Oil prices plunged to their lowest levels in more than a decade earlier this year, but have since rallied by more than 70 percent from their February lows. Now oil is at a crossroads: the market is balancing, but not quickly enough. Oil traders are gaining confidence, but with oil trading at $45 per barrel, is the risk more to the upside or downside? Will the rally continue or will prices fall back again? And what about the long-term? Will today’s investment cuts lead to future shortages?
Brent crude oil for July delivery traded as high as $48.29 on Friday before dropping to below $47 a barrel on various reports that OPEC production had increased in April. The December futures contract traded as high as $49.65 on Friday, not a large spread, but as close as Brent futures have been to $50 a barrel in some time.
Part of the reason for that is that Brent prices well above $50 a barrel are not in Saudi Arabia’s interest. The kingdom has invested tens of billions of dollars in driving high-cost producers (mostly in the United States) to shut down production, and the effort has paid off. But if Brent rises much past $50 a barrel, the Saudis’ leverage diminishes, unless it also raises production to drive prices down again.
Neil Atkinson, the Head of the Oil Markets Division at the International Energy Agency based in Paris responded recently to questions asked by oilprice.com: It can be argued that the sell-off to below $30/bbl was an over-reaction to the downside. The bounce bck to $45/bbl is partly explained by the strike in Kuwait, production interruptions in Nigeria, UAE and Iraq, and the growing perception that US shale oil production is declining. The bounce back is also due to the fact that investors are more forward looking than they used to be and the possibility of the market returning to balance around the turn of the year is a supportive factor.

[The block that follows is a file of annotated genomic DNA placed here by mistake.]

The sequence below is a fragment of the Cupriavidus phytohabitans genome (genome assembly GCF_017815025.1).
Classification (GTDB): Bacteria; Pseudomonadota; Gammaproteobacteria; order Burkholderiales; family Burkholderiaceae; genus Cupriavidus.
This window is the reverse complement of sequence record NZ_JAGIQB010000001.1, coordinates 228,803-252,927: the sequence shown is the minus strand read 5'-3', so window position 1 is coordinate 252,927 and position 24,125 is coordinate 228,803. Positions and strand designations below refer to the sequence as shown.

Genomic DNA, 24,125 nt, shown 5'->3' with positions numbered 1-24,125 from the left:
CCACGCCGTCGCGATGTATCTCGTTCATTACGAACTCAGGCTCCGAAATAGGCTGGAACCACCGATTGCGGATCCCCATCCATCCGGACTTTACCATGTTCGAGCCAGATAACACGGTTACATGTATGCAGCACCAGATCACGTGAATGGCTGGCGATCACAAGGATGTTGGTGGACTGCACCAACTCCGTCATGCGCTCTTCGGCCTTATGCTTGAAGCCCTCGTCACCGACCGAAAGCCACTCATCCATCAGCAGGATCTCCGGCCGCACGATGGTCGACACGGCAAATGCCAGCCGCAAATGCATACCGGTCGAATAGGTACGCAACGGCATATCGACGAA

He continues: The IEA has warned consistently that inadequate investment today could sow the seeds of a price shock tomorrow if there is a major change to the expected supply/demand balance. Towards 2020 there is the possibility that, if annual global oil demand growth were to exceed the 1.2 mb/d level forecast by the IEA and there was a geo-political event leading to a major supply shortfall, there could be insufficient spare production capacity to fill the gap. The resultant price spike would be detrimental for the world economy.
In conclusion… Current demand supply curve is not the only factor in oil pricing. The decline in world rig count, the cancelation of many billion dollar plus projects by the majors, and the expected growth in future oil demand are all impacting the futures markets. Maybe Mr. Atkinson is correct in his analysis that the $30/bbl pricing was an over-reaction to the downside.